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Medical comorbidity, acute medical care use in late-life bipolar disorder: a comparison of lithium, valproate, and other pharmacotherapies


Objective — Bipolar disorder is associated with high rates of medical comorbidity, particularly in late life. Little is known about medical health service utilization and potential effects of bipolar pharmacotherapy. We hypothesized that lithium use would not be associated with higher rates of medical hospitalization.

Methods — Population-based retrospective cohort study of 1,388 bipolar disorder patients aged ≥ 66, discharged from a psychiatric hospitalization in Ontario, Canada between 2006-2012. Patients were divided into lithium users, valproate users, and non-lithium/non-valproate users. The main outcome was acute non-psychiatric, medical/surgical hospitalization during 1-year follow-up.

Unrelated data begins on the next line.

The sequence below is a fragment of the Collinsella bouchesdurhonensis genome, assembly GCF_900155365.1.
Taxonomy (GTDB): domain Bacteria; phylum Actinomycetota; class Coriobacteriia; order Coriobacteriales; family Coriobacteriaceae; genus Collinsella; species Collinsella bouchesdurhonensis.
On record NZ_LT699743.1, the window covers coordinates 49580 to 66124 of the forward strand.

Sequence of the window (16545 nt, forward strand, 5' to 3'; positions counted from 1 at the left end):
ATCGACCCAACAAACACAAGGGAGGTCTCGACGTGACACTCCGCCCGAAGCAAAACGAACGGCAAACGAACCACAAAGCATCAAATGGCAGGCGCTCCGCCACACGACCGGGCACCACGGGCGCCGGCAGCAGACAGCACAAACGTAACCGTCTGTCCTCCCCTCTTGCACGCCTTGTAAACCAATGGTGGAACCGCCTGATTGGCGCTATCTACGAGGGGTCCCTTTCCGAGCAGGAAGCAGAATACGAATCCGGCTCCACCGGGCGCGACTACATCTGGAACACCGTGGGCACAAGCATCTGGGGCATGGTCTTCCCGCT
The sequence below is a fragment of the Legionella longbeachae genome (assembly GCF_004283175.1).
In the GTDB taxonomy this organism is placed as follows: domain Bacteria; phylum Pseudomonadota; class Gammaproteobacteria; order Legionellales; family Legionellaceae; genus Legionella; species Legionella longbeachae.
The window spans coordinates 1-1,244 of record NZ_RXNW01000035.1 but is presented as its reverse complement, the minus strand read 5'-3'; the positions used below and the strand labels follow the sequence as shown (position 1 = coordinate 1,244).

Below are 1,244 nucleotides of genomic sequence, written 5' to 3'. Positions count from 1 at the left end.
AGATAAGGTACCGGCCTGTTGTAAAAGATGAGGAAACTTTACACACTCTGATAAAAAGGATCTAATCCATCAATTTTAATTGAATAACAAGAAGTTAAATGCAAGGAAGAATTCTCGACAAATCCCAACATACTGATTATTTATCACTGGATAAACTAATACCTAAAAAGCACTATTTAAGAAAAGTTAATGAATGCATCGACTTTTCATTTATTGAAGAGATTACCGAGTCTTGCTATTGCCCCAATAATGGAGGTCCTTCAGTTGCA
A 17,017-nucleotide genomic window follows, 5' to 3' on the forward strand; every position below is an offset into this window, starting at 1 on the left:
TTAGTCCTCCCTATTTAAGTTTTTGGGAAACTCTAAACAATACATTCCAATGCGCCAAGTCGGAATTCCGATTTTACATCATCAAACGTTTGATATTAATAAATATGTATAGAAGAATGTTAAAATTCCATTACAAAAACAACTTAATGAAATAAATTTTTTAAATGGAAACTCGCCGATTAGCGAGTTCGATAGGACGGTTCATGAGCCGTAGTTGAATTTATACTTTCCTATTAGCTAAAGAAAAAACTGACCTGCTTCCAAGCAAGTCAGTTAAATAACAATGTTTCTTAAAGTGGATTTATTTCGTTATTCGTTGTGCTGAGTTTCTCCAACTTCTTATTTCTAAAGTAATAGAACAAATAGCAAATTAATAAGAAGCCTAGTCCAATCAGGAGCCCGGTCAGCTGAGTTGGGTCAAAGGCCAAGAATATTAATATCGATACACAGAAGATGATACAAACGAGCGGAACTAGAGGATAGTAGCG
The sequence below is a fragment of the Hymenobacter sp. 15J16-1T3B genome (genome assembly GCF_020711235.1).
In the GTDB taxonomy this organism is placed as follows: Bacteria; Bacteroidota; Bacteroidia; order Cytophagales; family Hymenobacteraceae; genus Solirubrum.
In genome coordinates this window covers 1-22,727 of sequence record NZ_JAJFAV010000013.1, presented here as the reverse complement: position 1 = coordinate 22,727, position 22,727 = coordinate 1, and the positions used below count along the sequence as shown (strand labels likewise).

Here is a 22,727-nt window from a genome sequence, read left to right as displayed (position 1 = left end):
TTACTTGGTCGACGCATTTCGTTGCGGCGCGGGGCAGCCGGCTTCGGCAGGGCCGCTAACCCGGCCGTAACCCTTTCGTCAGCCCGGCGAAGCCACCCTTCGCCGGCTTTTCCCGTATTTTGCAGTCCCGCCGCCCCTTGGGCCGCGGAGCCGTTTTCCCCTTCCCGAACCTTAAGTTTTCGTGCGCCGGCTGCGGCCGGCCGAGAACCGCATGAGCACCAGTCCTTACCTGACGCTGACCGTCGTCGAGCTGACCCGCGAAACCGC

Results — The rate of medical hospitalizations was 0.22 per patient-year. Time-to-medical hospitalization did not differ between lithium, valproate, and non-lithium/non-valproate users after adjusting for age, sex, past medical hospitalization, and antipsychotic use. Lithium, valproate, and non-lithium/non-valproate users did not differ markedly in terms of reason for medical hospitalization, 1-year acute medical health utilization outcomes, and medical comorbidity rates.

Conclusion — There were high rates of health service use for medical conditions among older adults with bipolar disorder but this did not appear to be associated with lithium use, compared to valproate and other medication use (e.g. antipsychotics). A proactive collaborative care approach may prevent medical service utilization in severe late-life bipolar disorder.



Rej S, Yu C, Shulman K, Herrmann N, Fischer HD, Fung K, Gruneir A. Gen Hosp Psychiatry. 2015; 37(6):528-32. Epub 2015 Jul 11.

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